Integrating vera++ with CMake

I’ve been looking into making automated code style checks part of a broader QA plan for a project I’ve been working on while its still relatively young. Astyle seems to be good at handling lots of different languages but there isn’t any mode for it to error out when it sees something in the code that it thinks is wrong. I like the idea of automated formatting, but sometimes for complicated expressions and macros, automated formatters can get things wrong. I wanted something that required manual intervention, but could still be run on an automated basis. And specifically designed for C++.

I noticed that Mir was using vera++ in order to do something like this, but there wasn’t any kind of automated build rule for running these checks on a continuous basis. I wanted to ensure that we could run checks on the files that were actually built so that style failures were errors actionable when the target was built. I also wanted to ensure that we didn’t do style checks on things like autogenerated or imported code that would be difficult to exclude using a find rule.

Finally, I realized that having these checks integrated with the buildsystem could be useful for lots of other projects too, so I wanted to make it something separate from what I was working on already.

As such, I’ve just posted the first bits of veracpp-cmake on my GitHub profile. veracpp-cmake is basically just two CMake macros to integrate vera++ into your build. First of all, it provides a FindVeraPP macro so that you can use it with find_package. It also provides some useful commands.

verapp_import_default_rules_into_subdirectory_on_target
verapp_import_default_transformations_into_subdirectory_on_target
verapp_import_default_profiles_into_subdirectory_on_target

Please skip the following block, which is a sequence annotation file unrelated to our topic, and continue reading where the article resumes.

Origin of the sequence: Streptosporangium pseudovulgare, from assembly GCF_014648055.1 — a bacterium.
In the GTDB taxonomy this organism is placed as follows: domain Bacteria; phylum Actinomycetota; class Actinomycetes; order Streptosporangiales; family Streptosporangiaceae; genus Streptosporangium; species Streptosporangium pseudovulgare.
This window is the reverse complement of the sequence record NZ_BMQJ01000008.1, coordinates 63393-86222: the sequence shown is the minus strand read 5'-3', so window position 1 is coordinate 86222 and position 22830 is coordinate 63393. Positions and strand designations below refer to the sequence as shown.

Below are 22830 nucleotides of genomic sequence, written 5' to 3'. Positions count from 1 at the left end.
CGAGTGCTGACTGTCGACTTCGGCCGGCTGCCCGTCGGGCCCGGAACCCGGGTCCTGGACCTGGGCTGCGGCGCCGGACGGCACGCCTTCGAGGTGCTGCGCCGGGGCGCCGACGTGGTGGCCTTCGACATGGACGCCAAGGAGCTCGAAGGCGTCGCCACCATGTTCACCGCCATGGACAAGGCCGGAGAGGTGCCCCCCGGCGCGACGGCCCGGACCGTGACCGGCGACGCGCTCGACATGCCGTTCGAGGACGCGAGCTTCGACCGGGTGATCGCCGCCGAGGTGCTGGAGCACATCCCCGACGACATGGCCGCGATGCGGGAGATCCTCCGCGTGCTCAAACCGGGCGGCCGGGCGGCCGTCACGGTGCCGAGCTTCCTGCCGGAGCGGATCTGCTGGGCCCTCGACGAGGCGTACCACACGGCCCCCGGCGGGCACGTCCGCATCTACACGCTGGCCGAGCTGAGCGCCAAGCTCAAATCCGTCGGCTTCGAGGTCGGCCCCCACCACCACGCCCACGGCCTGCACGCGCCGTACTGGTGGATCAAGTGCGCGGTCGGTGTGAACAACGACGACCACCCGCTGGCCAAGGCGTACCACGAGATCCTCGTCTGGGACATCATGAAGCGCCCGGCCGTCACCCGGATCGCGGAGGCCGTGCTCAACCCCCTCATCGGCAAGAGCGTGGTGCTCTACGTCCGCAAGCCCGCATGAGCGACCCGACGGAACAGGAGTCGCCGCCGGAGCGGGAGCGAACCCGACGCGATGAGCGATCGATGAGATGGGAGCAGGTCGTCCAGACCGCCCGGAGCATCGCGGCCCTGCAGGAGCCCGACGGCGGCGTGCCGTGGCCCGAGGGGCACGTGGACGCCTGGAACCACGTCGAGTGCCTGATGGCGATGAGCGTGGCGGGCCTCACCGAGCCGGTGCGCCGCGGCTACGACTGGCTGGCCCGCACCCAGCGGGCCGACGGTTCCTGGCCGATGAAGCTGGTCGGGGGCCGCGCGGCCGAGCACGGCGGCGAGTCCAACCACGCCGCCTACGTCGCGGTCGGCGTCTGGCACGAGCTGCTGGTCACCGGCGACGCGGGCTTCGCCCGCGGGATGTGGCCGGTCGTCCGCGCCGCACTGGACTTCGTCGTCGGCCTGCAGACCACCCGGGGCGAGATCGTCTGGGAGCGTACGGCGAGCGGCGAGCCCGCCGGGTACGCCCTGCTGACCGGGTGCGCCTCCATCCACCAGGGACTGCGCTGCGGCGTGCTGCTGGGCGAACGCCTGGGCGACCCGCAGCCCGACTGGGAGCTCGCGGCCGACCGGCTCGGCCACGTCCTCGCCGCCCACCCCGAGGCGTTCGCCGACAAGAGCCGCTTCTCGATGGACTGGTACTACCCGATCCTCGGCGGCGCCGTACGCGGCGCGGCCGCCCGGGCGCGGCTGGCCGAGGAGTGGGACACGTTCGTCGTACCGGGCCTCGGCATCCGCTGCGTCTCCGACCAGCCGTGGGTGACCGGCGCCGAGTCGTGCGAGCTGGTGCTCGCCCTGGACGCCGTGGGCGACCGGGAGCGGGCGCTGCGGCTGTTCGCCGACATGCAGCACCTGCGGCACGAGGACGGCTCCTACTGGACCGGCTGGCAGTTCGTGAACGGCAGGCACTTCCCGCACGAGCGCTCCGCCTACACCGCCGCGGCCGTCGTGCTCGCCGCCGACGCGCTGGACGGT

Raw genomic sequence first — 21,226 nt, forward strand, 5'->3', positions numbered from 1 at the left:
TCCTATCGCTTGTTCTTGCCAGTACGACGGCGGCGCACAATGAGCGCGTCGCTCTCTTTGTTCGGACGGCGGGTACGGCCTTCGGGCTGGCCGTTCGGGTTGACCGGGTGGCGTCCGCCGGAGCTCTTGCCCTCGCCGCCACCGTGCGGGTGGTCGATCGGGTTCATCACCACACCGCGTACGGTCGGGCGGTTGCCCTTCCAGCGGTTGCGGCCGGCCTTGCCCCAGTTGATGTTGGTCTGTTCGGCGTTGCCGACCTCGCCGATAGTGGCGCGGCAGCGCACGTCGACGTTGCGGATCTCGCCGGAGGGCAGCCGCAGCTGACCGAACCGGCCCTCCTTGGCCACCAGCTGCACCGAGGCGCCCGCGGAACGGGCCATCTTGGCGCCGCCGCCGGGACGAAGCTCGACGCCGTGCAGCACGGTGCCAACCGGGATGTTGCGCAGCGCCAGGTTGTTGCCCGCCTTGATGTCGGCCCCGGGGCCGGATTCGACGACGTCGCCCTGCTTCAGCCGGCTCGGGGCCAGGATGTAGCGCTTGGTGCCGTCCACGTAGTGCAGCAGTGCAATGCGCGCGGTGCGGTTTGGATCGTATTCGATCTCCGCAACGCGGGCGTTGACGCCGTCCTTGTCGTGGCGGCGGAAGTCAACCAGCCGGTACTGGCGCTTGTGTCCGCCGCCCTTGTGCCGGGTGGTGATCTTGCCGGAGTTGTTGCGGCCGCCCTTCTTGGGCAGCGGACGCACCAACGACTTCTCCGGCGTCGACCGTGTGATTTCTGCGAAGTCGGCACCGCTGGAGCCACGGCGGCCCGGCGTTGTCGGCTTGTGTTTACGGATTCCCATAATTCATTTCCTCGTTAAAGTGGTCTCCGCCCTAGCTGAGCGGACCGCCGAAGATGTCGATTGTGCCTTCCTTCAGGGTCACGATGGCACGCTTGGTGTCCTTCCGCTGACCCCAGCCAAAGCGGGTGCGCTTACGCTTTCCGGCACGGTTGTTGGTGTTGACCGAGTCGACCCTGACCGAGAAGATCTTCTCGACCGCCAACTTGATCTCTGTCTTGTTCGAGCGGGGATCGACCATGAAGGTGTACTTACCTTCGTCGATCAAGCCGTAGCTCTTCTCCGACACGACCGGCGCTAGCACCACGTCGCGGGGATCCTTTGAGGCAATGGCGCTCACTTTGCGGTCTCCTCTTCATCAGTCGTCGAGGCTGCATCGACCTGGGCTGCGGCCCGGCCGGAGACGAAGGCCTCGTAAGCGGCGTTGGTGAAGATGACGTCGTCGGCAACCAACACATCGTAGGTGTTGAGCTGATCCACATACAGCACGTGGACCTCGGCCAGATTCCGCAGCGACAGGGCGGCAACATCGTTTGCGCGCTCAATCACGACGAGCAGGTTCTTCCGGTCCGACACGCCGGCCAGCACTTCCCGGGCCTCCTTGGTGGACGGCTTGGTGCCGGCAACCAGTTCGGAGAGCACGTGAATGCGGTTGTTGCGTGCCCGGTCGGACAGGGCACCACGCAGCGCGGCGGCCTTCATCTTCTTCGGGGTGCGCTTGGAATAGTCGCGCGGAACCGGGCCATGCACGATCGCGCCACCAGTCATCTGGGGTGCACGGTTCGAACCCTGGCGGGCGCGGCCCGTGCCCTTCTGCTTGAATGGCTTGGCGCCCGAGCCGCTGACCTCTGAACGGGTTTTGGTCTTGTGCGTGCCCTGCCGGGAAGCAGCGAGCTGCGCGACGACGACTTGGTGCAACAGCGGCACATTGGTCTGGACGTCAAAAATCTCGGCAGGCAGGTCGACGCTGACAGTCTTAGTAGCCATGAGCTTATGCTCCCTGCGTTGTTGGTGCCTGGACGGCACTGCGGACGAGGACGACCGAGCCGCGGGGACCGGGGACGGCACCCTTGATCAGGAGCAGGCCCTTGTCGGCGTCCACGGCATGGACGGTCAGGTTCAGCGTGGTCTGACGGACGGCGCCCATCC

Will import the default rules, transformations and profiles installed with vera++ into a project subdirectory (usually in the build-dir) just before some target is executed. This means that you don’t have to fork the default vera++ rules and can instead import them dynamically from the user’s installation. All these three commands are just wrappers around

verapp_copy_files_in_dir_to_subdir_on_target

Which provides a rule to copy files from on subdirectory to another just before a target is executed. Using this rule, you can copy your own rules, profiles or transformations into the same subdirectory as the default ones at build-time and then use both depending on which profile is set. Vera++ requires that all the rules, etc be in the same subdirectory of the same directory tree (eg, scripts / rules/ | transformations/, profiles /).

verapp_profile_check_source_files_conformance

This function does a lot of the grunt-work in terms of checking source code file compliance. You just provide it with a target, the path to vera++ scripts, a profile and whether or not style check failures should be fatal or nonfatal errors. Then, just before your target is linked, it will have its source files scanned for style errors. That way, this integrates nicely with IDEs which parse the output of make.

Hopefully this will be useful to other projects. You can import it as a git submodule and then adjust your CMAKE_MODULE_PATH and use it right away. The only caveat is that you need to both add it as a subdirectory with add_subdirectory () and also include it with include () because we need to build a small tool to set the exit status correctly when vera++ exits. I’ve filed a bug about this and hopefully I can get rid of this requirement soon.

On Publishing Private Correspondence

There’s been a fairly proximate drama (which I won’t identify) related to the graphics world, and a lot of it has developed into posting logs of correspondence in public forums.